How Chronic Illness Affects Partners

[Ed. Note: Over the course of the last year, several readers have requested more information on how Chiari and syringomyelia affect not just the patient, but their spouses and families in general. In response, we are launching a series called Family Impact. Given the limited research on CM/SM, there is not much directly written about how these conditions impact family life; however, much can be learned from research into the impact of chronic diseases in general and specific diseases - like MS, which are similar to Chiari and syringomyelia - in particular. Since the topic is new to many people, we will not limit ourselves to recently published research, and like the source for this article, will reach back to provide information that is relevant and useful.]

Although the impact of pain and disease on a patient's quality of life is an area of active and ongoing research, less attention has been paid to how a chronic disease affects the partner of the person afflicted. Some insights, however, can be gleaned from research into caregivers of chronically ill people. It is reasonable to assume that many partners become a caregiver to some degree, whether it is taking on extra chores around the house, assisting with medical issues directly, or going to work to make up for lost income.

With this in mind, Dr. Jonathan Rees and colleagues published a review of how chronic illness impacts a partner's quality of life in the November, 2001 issue of the Journal of the Royal Society of Medicine. In highlighting the importance of this topic, Rees points out that studies have suggested that many partners/caregivers actually report a lower quality of life than the patients themselves.

Research focused on the care of the elderly has clearly shown that caregiving has a serious impact on quality of life. In various studies, caregivers have been shown to suffer from increased stress, anxiety, depression, decreased social life, and even worsening physical health. A study by Kornblith found that the wives of prostate cancer patients reported greater psychological distress than their husbands. A study by Weitzenkamp showed that the spouses of spinal cord injured persons had higher levels of depression than the patients themselves. The burden of care is not just psychological either. Research has shown that the added stress and anxiety can lead to loss of appetite, disrupted sleep, and a generally lower level of overall health.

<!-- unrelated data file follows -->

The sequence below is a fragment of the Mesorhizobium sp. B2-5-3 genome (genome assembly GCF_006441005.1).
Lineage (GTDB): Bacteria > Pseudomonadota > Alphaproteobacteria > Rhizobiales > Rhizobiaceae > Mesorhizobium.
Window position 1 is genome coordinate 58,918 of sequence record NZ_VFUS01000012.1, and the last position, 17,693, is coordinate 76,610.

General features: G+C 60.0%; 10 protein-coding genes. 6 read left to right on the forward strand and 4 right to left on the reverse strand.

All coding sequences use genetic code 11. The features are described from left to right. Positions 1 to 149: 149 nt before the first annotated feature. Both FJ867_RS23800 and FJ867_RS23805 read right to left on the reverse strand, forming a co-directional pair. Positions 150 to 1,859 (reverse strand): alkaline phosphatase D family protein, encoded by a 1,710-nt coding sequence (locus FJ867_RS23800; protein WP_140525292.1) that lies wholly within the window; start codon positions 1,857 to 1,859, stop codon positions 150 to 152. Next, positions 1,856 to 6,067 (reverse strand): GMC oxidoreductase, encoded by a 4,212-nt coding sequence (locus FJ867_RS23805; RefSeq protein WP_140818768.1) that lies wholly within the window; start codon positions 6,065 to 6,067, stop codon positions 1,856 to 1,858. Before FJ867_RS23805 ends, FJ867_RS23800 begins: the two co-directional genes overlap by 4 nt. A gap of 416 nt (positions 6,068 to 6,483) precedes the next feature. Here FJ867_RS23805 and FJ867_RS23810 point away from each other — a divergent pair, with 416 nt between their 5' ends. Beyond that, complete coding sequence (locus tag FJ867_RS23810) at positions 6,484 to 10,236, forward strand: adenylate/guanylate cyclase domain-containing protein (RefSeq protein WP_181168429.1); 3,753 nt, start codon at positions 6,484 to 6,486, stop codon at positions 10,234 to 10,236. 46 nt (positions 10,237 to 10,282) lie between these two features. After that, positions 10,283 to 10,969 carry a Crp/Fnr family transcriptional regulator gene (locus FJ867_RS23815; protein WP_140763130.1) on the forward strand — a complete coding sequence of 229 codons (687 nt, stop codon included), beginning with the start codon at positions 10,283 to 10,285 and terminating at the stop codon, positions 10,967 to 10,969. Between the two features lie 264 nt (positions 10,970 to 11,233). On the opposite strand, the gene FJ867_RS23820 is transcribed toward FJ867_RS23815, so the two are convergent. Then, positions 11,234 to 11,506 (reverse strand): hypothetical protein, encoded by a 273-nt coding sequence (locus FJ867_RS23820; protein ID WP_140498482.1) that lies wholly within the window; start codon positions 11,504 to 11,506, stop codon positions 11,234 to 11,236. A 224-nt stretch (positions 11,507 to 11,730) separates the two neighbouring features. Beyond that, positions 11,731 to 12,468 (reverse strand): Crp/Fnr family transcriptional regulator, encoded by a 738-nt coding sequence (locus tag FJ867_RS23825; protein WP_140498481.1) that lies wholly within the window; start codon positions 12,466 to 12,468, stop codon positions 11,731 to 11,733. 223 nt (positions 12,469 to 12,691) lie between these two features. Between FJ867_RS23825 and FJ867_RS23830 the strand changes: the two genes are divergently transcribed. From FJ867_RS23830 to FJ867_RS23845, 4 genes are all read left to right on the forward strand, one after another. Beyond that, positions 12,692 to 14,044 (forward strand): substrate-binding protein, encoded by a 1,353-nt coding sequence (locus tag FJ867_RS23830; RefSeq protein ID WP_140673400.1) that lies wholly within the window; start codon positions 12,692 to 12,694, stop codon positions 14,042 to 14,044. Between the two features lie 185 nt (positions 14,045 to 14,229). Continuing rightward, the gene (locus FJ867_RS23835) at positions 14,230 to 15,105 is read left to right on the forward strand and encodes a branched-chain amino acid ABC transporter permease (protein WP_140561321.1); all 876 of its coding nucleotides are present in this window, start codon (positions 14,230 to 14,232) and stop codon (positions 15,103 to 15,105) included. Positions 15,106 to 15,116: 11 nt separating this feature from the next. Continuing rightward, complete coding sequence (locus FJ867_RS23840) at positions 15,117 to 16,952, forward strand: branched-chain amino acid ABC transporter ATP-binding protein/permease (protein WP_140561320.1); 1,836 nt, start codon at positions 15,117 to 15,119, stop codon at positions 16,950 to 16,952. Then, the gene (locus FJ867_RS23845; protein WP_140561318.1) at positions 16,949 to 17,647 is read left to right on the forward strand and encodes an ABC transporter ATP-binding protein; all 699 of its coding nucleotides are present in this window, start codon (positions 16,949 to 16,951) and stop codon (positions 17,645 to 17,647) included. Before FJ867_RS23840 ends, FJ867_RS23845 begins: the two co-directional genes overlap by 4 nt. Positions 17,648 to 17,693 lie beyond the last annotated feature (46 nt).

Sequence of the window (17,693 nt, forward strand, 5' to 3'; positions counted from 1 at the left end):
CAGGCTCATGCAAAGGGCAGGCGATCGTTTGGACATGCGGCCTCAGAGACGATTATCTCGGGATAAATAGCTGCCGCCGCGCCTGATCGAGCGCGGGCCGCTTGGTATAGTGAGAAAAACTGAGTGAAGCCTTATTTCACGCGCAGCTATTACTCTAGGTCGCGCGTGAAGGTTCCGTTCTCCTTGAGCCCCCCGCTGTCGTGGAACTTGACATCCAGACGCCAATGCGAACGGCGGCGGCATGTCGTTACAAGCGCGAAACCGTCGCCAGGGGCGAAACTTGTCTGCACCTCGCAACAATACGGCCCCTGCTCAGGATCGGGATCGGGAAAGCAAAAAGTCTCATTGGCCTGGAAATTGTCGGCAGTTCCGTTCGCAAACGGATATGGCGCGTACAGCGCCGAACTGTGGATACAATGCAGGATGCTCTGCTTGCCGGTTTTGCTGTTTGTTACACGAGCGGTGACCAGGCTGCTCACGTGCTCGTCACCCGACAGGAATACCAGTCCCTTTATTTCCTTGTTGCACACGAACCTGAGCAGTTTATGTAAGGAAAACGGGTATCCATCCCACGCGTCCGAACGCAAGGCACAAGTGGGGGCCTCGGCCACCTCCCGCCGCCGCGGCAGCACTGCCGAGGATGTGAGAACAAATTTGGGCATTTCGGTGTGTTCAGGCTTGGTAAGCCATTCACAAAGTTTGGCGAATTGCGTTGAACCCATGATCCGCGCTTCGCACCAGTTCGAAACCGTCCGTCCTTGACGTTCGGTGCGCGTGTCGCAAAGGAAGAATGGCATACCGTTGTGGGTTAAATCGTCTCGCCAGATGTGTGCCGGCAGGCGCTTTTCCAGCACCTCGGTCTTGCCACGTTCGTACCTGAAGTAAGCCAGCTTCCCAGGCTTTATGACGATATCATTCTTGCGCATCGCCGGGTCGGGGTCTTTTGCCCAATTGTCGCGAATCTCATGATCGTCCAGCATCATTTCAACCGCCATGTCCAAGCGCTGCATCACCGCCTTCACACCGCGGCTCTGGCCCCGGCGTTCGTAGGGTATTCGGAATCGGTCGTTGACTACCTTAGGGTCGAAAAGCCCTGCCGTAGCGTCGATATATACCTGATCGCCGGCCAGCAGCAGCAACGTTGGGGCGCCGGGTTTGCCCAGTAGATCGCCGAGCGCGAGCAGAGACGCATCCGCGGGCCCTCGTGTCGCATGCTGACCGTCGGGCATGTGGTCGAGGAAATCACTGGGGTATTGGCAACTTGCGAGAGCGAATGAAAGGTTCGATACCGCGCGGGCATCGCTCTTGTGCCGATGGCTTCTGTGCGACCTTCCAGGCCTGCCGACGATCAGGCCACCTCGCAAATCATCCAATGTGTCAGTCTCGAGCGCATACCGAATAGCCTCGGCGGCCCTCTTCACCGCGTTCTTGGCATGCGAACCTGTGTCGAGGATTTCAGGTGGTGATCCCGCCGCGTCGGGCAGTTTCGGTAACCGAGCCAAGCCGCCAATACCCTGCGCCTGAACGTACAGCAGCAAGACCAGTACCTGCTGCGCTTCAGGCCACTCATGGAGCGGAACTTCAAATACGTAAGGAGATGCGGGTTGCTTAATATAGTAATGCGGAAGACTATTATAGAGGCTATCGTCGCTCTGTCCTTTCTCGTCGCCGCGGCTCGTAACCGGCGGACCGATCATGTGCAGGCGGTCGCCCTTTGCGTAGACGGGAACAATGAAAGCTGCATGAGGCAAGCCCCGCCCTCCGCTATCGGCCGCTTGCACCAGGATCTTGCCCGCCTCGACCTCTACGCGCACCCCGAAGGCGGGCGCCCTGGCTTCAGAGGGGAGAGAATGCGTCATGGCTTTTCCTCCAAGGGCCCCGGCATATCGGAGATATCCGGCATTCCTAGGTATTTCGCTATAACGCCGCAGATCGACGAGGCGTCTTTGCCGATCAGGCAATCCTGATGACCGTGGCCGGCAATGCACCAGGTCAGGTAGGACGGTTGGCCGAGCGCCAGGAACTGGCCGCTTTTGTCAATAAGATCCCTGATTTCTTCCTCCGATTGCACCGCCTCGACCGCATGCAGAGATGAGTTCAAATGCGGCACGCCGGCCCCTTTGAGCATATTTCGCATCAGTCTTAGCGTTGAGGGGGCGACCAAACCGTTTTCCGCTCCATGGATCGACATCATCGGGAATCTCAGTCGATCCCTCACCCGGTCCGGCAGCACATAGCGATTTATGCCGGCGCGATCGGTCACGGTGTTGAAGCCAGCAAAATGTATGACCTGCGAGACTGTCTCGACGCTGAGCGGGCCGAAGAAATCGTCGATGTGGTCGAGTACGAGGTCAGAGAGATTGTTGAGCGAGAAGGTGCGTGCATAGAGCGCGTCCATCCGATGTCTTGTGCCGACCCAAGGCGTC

Rees points out that partners/caregivers are faced with many challenges and difficulties (see Figure 1). These include everything from extreme financial difficulties, to dealing with the changed relationship with their spouse, to the physical toll the added burden can bring. In addition to the extra work that a partner may be doing, the psychological stress of worrying about the future and whether their loved one is hurting and in pain can be difficult to handle. Adding to the problem is a sense of social isolation that overcomes many partners. Even if they have the time and energy to go to social functions - such as a neighborhood gathering - they may not want to go alone. This can lead to withdrawal and social isolation, increased feelings of having to do everything themselves and adding to the psychological burden.

Research has shown that a number of factors influence the impact a chronic illness has on a partner, including factors involving the caregiver, the patient, and the situation itself. Some research has shown that women suffer more of an impact than men, and younger women in particular. Also caregivers who live alone with their partners and families with lower incomes are especially susceptible to the burden of a chronic illness.